TitleEuropean Union efforts to fight judicial corruption
NameTrapp, Marius Benjamin (author), Kelemen, Daniel (chair), Kaufman, Robert (co-chair), Kubik, Jan (co-chair), Rutgers University, Graduate School - New Brunswick,
Judicial corruption--Romania--Case studies,
European Union countries—Politics and government—21st century
DescriptionThis Master’s thesis addresses the EU efforts to fight judicial corruption in Romania. I argue that EU membership conditionality was relatively effective to lower the level of judicial corruption before Romania entered the EU in 2007. In addition, the EU socialization
and the domestic factors – legacy of communism, objective-material factors, and public opinion and levels of public trust – are quite influential regarding the implementation of EU initiatives and show the complexity of the Romanian case. Rather than using
merely the top-down logic of corruption indices or governance indicators, I also apply a bottom-up perspective and therefore particularly draw attention on disregarded measurement. This approach bears the benefit of capturing a range of informal practices that
are misinterpreted by the recent conceptualization of corruption. The before-after case study design and the process-tracing method allowed the analysis of pre-accession and post-accession conditionality in the context of judicial corruption. By assessing the EU
progress reports, the NIT scores and reports, the CPI and the GRECO reports, I found several remarkable developments regarding the fight against judicial corruption.Two of the key elements of EU conditionality – conditions and monitoring – have evolved significantly.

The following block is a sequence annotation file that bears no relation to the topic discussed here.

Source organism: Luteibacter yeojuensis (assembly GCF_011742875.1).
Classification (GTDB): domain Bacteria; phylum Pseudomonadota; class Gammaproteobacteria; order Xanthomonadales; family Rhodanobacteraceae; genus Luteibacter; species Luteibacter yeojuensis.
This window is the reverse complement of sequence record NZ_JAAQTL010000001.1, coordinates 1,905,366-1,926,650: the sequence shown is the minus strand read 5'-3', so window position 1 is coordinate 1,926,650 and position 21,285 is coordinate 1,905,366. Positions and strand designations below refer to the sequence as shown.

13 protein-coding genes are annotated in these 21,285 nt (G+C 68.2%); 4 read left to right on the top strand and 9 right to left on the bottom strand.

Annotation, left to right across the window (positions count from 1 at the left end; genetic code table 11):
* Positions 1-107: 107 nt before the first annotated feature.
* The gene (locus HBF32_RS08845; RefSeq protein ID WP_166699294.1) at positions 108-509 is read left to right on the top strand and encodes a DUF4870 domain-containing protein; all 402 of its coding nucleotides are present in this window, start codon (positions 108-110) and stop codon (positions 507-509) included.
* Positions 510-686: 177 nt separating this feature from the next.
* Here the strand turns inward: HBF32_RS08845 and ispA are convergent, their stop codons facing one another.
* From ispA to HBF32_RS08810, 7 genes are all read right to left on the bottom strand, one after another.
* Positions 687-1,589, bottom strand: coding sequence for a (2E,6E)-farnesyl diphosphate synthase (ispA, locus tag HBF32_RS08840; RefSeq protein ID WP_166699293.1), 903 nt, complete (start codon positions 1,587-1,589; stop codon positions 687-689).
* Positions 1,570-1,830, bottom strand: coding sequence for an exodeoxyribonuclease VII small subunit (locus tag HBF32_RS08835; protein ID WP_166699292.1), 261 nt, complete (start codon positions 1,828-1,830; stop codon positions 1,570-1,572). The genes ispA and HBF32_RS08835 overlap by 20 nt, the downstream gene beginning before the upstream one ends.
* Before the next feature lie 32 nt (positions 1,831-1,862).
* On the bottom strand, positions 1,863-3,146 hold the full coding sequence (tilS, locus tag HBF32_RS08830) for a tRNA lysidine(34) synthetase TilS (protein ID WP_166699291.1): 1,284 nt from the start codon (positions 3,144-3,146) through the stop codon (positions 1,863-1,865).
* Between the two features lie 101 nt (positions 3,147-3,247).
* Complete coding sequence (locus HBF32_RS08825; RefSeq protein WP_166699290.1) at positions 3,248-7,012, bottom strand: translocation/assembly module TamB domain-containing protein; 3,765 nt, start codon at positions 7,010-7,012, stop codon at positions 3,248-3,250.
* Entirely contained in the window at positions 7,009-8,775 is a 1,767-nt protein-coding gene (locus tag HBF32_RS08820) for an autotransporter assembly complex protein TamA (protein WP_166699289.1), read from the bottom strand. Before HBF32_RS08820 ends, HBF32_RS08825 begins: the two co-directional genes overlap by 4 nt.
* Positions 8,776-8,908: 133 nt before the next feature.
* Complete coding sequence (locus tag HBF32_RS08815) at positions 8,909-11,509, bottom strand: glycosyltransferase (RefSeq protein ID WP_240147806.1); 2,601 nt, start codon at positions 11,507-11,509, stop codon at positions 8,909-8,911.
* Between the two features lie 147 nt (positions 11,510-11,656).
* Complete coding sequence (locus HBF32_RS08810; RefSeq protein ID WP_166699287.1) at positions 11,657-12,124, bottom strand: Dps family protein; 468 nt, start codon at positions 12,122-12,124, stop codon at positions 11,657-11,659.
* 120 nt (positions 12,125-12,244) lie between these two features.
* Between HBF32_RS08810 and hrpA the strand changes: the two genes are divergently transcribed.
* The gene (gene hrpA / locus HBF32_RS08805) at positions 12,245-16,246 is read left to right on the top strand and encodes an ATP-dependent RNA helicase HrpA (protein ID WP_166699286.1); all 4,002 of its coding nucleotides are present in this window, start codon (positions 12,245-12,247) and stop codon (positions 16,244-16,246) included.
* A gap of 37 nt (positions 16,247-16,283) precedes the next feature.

Thus, the introduction of post-accession benchmarks and the strengthening of the monitoring process represent important steps in the evolution of EU efforts to fight judicial corruption in Romania. However, the analysis shows that it is difficult to compensate
the pre-accession conditionality through post-accession monitoring mechanisms.
Although the analysis confirms that EU efforts had a significant impact to fight judicial corruption in Romania before accession, there is still room for improvements for the post-accession phase. Regarding the incentive structure, the analysis of the key documents finds evidence that this element of EU conditionality may be the main weakness. After Romania entered the EU, the EU lost its attractive accession advancement rewards
and was merely able to rely on explicit threats to induce compliance. However, the limited penalizing power of the remedial and preventive sanctions set up in the
framework of the CVM causes a fairly weak incentive structure which negatively influenced the effectiveness of post-accession conditionality.
NoteIncludes bibliographical references
Noteby Marius Benjamin Trapp
CollectionGraduate School - New Brunswick Electronic Theses and Dissertations
Organization NameRutgers, The State University of New Jersey
RightsThe author owns the copyright to this work.